Lower self-report fatigue in multiple sclerosis is associated with localized white matter tract disruption between amygdala, temporal pole, insula, and other connected structures

Mult Scler Relat Disord. 2019 Jan;27:298-304. doi: 10.1016/j.msard.2018.11.005. Epub 2018 Nov 9.


Background: Fatigue, a frequent and disabling symptom for people with multiple sclerosis (PwMS), inconsistently correlates with white matter (WM) pathology. Network-based analysis, accounting for the manner in which lesions disrupt networks of structurally connected gray matter (GM) regions, may provide additional insight.

Objective: To identify patterns of WM tract disruption which explain self-reported fatigue severity in PwMS.

Methods: 137 PwMS and 50 age- and sex-matched healthy controls (HC) underwent fatigue assessment and brain MRI. Lesion maps were applied to determine the severity of WM tract disruption between pairs of GM regions. Then, the Network-Based-Statistics tool was applied to identify structural networks whose disruption explained fatigue severity. To determine whether these networks explain unique variance above conventional MRI measures and depression, regressions were applied controlling for age, sex, brain volume, T2-lesion volume, and depression.

Results: Patient-perceived fatigue in PwMS was positively associated with overall lesion burden (β = 0.563, p-value < 0.001). In contrast, localized disruptions in WM tracts between regions including the amygdala, insula, hippocampus, putamen, temporal pole, caudal-middle-frontal gyrus, rostral-middle-frontal gyrus, inferior-parietal gyrus, and banks of the superior temporal sulcus were significantly negatively correlated with fatigue in PwMS (β = -0.586, p-value < 0.001). Average disruption within this specific, localized network explained significant additional variance in fatigue above what was otherwise explained by depression and conventional MRI measures of neuropathology (ΔR2 = 0.078, p-value < 0.001).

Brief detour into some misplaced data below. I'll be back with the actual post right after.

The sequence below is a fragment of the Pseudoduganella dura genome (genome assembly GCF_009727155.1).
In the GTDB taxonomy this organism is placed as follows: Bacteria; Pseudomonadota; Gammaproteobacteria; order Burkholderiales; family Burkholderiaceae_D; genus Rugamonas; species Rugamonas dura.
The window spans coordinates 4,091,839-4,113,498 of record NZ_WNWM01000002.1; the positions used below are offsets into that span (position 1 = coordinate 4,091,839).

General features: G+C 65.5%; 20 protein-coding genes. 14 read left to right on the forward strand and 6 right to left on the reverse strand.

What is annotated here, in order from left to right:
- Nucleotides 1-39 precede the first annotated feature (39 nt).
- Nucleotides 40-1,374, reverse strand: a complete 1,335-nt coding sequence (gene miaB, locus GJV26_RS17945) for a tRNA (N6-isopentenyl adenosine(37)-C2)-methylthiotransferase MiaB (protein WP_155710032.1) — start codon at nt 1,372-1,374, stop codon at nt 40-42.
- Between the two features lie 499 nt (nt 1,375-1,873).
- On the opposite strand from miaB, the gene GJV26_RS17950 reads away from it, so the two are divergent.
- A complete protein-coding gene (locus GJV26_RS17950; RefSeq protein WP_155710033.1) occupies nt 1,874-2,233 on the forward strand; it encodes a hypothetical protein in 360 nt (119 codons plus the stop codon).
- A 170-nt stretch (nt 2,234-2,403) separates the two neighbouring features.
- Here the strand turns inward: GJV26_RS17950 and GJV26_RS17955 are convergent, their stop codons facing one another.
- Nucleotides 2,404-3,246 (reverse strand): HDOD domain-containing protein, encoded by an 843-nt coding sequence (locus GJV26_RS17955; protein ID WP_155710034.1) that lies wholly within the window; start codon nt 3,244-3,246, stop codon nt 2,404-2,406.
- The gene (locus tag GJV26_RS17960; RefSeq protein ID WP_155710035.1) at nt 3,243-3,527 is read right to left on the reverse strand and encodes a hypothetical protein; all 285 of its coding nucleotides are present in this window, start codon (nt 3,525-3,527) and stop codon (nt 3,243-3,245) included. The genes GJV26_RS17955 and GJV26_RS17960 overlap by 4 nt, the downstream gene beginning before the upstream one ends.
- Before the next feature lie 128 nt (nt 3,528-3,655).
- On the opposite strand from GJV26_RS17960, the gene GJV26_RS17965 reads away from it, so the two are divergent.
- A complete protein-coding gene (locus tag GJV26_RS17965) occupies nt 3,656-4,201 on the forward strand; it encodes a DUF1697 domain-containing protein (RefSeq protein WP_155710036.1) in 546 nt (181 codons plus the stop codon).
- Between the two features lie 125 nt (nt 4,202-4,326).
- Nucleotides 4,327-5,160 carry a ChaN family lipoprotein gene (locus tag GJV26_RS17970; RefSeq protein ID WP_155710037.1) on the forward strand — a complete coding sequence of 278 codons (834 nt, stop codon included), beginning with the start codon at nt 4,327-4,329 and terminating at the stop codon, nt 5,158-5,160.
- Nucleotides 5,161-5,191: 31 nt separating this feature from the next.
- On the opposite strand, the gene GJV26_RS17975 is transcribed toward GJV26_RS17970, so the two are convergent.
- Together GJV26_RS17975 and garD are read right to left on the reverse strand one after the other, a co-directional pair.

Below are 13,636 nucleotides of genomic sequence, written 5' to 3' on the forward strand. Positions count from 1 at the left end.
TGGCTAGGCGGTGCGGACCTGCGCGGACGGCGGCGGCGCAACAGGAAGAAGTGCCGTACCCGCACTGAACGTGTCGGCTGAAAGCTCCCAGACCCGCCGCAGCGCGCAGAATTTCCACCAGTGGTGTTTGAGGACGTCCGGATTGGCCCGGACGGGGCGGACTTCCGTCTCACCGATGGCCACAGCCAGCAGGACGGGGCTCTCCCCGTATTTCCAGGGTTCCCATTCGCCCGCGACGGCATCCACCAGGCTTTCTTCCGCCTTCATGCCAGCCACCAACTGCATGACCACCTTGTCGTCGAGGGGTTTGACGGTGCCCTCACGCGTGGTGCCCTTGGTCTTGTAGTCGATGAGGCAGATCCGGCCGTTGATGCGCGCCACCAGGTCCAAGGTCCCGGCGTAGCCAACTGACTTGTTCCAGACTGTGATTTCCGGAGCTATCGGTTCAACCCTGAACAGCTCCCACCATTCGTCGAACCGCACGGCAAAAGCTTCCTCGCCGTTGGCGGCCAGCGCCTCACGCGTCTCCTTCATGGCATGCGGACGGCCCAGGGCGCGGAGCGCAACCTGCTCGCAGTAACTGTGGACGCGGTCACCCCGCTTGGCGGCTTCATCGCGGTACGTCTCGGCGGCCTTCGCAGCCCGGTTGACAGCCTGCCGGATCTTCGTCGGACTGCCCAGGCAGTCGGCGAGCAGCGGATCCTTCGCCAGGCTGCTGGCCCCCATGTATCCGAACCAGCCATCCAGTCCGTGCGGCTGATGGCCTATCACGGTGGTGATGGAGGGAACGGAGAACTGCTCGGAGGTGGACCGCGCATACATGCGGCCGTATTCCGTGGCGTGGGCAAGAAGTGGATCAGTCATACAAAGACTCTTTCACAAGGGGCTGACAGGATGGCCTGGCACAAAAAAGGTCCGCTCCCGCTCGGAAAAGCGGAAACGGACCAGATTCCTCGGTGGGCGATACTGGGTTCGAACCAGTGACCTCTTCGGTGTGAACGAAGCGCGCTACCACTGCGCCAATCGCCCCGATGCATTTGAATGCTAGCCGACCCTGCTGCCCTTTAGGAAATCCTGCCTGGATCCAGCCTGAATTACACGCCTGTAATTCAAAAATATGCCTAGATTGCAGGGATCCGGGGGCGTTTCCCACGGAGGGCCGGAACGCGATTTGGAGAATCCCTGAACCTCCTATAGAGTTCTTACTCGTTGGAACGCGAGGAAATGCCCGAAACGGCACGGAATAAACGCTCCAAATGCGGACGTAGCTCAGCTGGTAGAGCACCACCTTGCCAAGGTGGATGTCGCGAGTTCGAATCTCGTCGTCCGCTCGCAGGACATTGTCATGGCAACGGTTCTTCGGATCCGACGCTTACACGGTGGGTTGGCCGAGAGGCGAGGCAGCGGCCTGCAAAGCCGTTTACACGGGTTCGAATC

Conclusion: Although overall lesion burden correlates positively with fatigue in PwMS, localized WM damage between the amygdala, temporal pole, and other connected structures is associated with lower severity of patient-perceived fatigue.

Keywords: Amygdala; Fatigue; Multiple sclerosis; Structural connectivity.

MeSH terms

  • Amygdala / diagnostic imaging
  • Amygdala / pathology
  • Brain / diagnostic imaging
  • Brain / pathology*
  • Cerebral Cortex / diagnostic imaging
  • Cerebral Cortex / pathology
  • Depression / complications
  • Depression / diagnostic imaging
  • Depression / pathology
  • Fatigue / complications
  • Fatigue / diagnostic imaging
  • Fatigue / pathology*
  • Fatigue / psychology*
  • Female
  • Humans
  • Magnetic Resonance Imaging
  • Male
  • Middle Aged
  • Multiple Sclerosis / complications
  • Multiple Sclerosis / diagnostic imaging
  • Multiple Sclerosis / pathology*
  • Multiple Sclerosis / psychology*
  • Neural Pathways / diagnostic imaging
  • Neural Pathways / pathology
  • Self Report
  • Severity of Illness Index
  • Temporal Lobe / diagnostic imaging
  • Temporal Lobe / pathology
  • White Matter / diagnostic imaging
  • White Matter / pathology*